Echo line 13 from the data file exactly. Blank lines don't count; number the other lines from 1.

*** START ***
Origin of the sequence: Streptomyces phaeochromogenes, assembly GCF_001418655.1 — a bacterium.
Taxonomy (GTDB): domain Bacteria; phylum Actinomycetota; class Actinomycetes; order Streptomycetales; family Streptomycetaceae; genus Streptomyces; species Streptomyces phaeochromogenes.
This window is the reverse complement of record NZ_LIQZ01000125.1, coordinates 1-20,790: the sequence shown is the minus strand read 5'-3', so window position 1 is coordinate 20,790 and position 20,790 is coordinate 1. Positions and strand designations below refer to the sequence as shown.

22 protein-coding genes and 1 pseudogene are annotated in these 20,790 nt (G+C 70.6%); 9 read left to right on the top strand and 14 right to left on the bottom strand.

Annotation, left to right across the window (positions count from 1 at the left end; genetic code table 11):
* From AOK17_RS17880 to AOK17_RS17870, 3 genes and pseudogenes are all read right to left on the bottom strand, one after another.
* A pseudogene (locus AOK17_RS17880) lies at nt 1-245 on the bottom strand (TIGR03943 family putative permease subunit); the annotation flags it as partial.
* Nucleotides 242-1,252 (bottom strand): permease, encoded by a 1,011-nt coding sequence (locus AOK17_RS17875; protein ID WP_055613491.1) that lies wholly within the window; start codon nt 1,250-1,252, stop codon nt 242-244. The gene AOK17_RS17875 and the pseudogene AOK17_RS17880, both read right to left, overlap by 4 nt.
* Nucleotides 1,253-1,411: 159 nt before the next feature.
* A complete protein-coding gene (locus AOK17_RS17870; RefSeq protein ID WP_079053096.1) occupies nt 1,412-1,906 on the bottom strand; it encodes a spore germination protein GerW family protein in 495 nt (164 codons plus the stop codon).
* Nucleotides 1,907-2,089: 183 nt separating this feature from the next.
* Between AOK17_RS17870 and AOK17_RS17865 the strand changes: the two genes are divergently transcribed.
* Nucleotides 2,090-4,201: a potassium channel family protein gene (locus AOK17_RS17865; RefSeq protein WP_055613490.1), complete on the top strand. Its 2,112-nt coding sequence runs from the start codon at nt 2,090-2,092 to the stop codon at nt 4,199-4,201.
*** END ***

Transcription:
* Nucleotides 2,090-4,201: a potassium channel family protein gene (locus AOK17_RS17865; RefSeq protein WP_055613490.1), complete on the top strand. Its 2,112-nt coding sequence runs from the start codon at nt 2,090-2,092 to the stop codon at nt 4,199-4,201.